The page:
Our study is in agreement with a number of previous studies that found an abrupt increase in fasting glucose values 1.5 to 3 years before the diagnosis of diabetes.14,19,22 We observed yearly increases of 0.02–0.8 mmol/L/year in glucose near diagnosis which are of the same magnitude as those reported previously (range 0.4–1.2 mmol/L)14,19,22 and confirm previous observations regarding the accelerated increases in fasting glucose in IGT or when β-cell dysfunction is present.25,38 However, none of the previous studies performed a continuous prediction of fasting glucose similar to our study and most of them were based on fewer number of cases (<200) and a shorter follow-up period.

Our findings on postload glucose trajectories are in line with smaller-scale studies. A study including 3 data collections, found an approximately 5–6 mmol/L increase of postload glucose in the last 7 years preceding diabetes.14 In younger Pima Indians a linear increase of postload glucose until 4–8 years before diabetes diagnosis with a similar slope was found as in the present investigation.21 Our results confirm the finding of the abrupt increase of postload glucose and extend it to a broader, mostly Caucasian population.21

It seems likely that low insulin sensitivity is a prerequisite for incident diabetes.13,1618,20,24,25 There is scarce and much less convincing evidence regarding the association between insulin sensitivity and development of IGT.16,17,20,24 It has been suggested that decrease in insulin sensitivity among those who develop IGT does not differ from that observed in people who remain normoglycemic, but is much smaller than that in those who develop incident diabetes.16 This is in agreement with our findings: we found that the decrease in insulin sensitivity before the 4 preceding years of diabetes diagnosis corresponded to that in normoglycemic controls, but a steeper decrease in insulin sensitivity was apparent during the last few years before the diagnosis.

The role of insulin secretion and β-cell function as predictors of type 2 diabetes has been unclear. Most studies report no association between insulin secretion and diabetes13,16,19,24,39, while the association of low disposition index with diabetes is well-established.13,16,17,20,24 Furthermore there is evidence of a higher insulin secretion in IGT compared to normal glucose tolerance, and a lower value in diabetes compared to IGT at least in non-Asian populations.15,23

Our findings suggest that part of the explanation for inconsistencies in the above described results might arise from differences in time frames between the studies. Higher values of insulin secretion may be associated with increased risk of type 2 diabetes if measured years or decades before the diagnosis, but lower values predict the short term diabetes risk. This is consistent with longitudinal studies reporting modest changes in acute insulin response or even in disposition index during the development from normal glucose tolerance to IGT, but marked decreases nearer the diabetes diagnosis.16,17,24 Further research is needed to examine whether the timing of the changes in insulin secretion, insulin sensitivity and fasting and post-load glucose point to causal relationships between these indexes.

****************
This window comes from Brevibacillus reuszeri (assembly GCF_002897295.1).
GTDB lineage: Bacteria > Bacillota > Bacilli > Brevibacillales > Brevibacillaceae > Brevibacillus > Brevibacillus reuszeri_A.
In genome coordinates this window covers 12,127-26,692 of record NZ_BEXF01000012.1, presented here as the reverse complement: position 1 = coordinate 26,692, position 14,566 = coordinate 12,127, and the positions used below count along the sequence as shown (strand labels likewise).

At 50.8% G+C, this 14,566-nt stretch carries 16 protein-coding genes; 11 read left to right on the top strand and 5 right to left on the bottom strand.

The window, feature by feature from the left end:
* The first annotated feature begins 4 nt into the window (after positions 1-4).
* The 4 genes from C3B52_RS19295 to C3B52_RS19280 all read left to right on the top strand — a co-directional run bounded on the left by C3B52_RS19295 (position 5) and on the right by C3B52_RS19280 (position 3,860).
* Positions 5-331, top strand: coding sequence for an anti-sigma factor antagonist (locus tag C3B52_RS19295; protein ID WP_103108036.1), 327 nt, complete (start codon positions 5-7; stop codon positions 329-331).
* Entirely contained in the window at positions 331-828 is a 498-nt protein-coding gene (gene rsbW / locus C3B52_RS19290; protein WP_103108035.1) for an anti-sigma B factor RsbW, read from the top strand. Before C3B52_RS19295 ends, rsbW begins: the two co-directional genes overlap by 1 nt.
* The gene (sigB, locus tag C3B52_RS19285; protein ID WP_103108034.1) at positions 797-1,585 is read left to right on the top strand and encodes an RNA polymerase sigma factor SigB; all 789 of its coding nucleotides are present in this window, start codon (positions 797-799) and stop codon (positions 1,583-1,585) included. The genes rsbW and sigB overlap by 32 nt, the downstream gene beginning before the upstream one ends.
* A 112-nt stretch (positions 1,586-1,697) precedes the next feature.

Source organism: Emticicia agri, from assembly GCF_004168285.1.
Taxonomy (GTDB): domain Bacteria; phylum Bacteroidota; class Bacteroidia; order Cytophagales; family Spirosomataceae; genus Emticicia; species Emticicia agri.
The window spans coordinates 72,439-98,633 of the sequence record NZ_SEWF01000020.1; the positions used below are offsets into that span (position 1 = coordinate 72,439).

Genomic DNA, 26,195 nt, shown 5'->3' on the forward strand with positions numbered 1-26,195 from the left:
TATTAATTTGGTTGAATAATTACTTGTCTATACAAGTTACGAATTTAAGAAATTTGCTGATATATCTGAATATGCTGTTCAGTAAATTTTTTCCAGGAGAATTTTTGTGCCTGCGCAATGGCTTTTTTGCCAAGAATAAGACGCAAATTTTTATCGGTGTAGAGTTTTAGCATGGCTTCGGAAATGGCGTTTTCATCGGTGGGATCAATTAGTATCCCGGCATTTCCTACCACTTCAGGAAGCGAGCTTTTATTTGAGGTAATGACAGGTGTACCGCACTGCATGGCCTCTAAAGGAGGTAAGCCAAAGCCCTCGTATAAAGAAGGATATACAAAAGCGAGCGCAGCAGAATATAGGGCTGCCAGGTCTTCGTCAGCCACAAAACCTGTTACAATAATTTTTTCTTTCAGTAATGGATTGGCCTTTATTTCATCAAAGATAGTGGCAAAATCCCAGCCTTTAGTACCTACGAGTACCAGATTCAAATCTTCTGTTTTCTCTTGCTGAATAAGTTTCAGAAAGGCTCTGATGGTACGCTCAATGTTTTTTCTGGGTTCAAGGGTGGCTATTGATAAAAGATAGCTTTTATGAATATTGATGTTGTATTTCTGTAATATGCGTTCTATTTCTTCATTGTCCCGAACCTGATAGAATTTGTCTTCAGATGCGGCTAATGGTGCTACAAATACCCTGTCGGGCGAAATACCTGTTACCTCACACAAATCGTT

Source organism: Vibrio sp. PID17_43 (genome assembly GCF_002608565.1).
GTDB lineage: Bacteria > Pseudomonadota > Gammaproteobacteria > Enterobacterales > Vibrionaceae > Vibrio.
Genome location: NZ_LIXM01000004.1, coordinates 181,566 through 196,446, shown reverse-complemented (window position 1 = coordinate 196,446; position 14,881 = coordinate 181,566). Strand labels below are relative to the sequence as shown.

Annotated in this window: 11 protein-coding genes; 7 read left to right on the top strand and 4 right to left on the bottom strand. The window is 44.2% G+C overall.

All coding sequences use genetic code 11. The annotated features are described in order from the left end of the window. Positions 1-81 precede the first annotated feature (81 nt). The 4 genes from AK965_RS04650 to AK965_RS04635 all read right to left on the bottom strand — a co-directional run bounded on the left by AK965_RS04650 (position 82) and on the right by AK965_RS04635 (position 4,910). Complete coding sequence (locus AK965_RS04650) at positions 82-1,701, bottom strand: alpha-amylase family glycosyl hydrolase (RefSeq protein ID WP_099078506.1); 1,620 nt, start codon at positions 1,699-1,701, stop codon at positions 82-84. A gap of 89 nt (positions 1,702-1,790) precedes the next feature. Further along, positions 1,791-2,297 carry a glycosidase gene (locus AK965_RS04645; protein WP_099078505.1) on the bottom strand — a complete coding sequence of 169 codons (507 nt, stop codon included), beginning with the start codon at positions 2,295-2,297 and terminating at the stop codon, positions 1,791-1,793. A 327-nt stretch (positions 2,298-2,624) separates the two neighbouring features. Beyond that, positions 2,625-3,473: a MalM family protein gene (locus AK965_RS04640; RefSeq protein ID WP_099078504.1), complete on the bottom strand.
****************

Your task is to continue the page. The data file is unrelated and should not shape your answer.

Study strengths and limitations

The current study benefits from a well-phenotyped, well-described occupational cohort of people and diagnosis of incident diabetes based on OGTT using the current definition of the disease.26,34 We applied a sophisticated approach for data analysis taking into account the interrelationship between repeated measurements from the same individual at different time points. The long follow-up time provided a unique opportunity to describe different periods of “prediabetes” according to trajectories based on piecewise modeling.

The inclusion of the diagnostic glucose value in the analysis might be criticized since any diagnostic threshold would produce a rapid rise in the mean value among those who exceed this threshold.21 To overcome this problem we refitted the multilevel models excluding the diagnostic value from analysis. These models produced largely similar trajectories as those presented here. In addition, several other reports suggest a rapid rise in fasting and 2-hour glucose values14,19,21,22 and the modeling of the individual growth curves of post-load glucose also support the presence of a rapid true rise at the time of diagnosis.21 These findings suggest that we detected a genuine pre-diagnosis trajectory in glucose levels.